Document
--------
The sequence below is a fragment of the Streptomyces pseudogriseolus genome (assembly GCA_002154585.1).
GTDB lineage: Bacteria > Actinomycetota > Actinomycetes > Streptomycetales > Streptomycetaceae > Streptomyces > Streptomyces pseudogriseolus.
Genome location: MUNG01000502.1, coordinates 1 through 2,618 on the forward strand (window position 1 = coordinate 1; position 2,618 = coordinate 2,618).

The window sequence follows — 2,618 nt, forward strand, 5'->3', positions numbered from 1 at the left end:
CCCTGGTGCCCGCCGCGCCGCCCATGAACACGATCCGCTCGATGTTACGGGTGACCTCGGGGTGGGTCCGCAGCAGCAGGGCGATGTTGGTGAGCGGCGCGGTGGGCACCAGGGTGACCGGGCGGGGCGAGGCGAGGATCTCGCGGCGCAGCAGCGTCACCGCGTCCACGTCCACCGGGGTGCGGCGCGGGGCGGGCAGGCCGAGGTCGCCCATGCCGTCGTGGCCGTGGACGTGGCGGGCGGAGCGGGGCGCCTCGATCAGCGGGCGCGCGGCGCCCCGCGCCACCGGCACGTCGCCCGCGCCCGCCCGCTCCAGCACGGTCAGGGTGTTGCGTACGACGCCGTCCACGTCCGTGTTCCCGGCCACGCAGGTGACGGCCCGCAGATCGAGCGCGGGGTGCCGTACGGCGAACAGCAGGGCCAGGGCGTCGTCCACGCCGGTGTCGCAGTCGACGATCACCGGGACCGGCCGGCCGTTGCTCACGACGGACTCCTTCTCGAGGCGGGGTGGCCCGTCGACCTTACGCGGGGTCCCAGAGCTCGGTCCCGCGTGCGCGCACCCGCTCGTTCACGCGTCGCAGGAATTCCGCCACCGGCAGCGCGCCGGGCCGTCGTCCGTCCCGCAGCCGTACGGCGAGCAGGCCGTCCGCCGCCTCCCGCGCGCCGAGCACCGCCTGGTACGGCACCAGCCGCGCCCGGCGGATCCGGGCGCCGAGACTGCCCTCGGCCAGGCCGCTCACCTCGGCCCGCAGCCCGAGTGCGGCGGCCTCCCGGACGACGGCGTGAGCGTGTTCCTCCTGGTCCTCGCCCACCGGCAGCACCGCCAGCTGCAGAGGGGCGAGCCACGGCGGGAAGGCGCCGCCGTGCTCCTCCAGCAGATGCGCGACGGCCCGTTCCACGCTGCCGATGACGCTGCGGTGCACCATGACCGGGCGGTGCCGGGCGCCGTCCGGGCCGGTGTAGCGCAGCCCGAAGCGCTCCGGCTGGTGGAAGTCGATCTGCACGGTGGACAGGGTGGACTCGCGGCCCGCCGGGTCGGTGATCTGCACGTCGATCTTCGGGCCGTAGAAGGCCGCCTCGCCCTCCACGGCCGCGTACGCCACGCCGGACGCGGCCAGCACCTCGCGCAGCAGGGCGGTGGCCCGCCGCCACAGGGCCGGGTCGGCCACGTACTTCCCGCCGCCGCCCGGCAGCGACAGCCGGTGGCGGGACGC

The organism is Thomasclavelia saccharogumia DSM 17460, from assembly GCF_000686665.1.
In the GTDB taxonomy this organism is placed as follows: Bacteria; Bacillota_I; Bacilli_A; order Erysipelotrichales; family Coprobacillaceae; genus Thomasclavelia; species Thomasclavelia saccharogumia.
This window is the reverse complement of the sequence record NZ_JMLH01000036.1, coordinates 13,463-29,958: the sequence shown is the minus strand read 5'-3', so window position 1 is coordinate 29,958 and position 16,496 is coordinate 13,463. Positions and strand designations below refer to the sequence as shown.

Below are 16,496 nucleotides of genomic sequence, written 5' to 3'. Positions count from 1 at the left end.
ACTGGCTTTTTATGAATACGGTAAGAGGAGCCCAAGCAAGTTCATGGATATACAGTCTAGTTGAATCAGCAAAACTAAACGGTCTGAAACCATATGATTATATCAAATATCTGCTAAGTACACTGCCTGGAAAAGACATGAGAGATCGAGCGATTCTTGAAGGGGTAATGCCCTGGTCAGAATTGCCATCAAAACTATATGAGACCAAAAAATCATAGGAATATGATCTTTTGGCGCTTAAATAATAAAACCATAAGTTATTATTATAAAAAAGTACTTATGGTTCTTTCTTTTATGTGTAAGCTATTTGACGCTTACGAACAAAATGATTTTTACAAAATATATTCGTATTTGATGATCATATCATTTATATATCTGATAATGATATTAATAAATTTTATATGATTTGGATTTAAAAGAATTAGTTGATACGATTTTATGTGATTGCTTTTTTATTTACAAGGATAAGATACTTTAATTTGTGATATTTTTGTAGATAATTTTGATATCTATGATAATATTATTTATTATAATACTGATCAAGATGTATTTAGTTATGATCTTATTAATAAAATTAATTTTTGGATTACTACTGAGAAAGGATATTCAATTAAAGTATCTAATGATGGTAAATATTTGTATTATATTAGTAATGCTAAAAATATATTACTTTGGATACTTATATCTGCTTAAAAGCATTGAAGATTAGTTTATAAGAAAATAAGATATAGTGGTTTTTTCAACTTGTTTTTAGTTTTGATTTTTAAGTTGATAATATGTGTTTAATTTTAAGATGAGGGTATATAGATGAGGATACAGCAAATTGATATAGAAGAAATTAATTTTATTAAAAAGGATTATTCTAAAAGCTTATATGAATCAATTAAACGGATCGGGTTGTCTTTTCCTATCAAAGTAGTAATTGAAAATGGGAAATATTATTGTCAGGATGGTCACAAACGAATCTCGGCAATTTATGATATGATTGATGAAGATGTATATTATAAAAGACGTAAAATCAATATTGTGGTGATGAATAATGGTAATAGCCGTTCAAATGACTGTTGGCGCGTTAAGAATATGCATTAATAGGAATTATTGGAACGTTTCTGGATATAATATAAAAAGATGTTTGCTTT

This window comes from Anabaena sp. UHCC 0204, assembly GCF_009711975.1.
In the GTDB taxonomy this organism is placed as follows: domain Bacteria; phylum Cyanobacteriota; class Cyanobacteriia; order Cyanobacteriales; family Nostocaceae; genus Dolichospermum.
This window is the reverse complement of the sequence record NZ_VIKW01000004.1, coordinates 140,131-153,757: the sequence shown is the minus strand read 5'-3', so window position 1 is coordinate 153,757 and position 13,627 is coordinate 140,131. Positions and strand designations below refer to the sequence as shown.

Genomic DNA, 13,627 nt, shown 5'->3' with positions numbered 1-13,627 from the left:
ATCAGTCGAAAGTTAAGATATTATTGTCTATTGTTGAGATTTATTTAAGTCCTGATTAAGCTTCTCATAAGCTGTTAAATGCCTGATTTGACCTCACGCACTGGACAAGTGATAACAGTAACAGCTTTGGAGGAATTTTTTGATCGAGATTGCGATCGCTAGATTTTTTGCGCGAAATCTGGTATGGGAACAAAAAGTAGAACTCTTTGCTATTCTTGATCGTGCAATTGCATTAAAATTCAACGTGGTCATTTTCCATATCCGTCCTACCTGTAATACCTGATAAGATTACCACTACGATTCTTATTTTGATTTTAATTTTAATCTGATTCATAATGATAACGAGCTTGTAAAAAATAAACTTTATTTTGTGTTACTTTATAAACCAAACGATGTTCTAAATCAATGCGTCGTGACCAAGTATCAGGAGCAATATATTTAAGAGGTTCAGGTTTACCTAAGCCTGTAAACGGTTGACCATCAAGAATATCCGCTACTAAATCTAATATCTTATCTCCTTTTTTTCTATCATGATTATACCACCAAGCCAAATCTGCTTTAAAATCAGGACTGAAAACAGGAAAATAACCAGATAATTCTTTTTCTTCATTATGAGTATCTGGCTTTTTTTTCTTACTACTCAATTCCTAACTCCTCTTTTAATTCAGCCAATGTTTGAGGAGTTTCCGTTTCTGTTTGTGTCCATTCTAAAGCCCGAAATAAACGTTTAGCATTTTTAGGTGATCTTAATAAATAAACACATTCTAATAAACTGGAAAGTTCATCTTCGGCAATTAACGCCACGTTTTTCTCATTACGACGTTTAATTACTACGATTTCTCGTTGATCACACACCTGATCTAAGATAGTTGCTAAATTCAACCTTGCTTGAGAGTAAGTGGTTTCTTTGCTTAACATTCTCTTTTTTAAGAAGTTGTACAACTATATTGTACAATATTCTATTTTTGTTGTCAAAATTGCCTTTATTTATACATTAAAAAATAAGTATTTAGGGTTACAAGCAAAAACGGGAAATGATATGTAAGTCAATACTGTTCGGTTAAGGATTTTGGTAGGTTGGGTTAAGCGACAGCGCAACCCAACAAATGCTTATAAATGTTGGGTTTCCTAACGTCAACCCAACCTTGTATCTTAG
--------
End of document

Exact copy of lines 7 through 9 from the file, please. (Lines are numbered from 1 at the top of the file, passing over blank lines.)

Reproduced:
In the GTDB taxonomy this organism is placed as follows: Bacteria; Bacillota_I; Bacilli_A; order Erysipelotrichales; family Coprobacillaceae; genus Thomasclavelia; species Thomasclavelia saccharogumia.
This window is the reverse complement of the sequence record NZ_JMLH01000036.1, coordinates 13,463-29,958: the sequence shown is the minus strand read 5'-3', so window position 1 is coordinate 29,958 and position 16,496 is coordinate 13,463. Positions and strand designations below refer to the sequence as shown.

Below are 16,496 nucleotides of genomic sequence, written 5' to 3'. Positions count from 1 at the left end.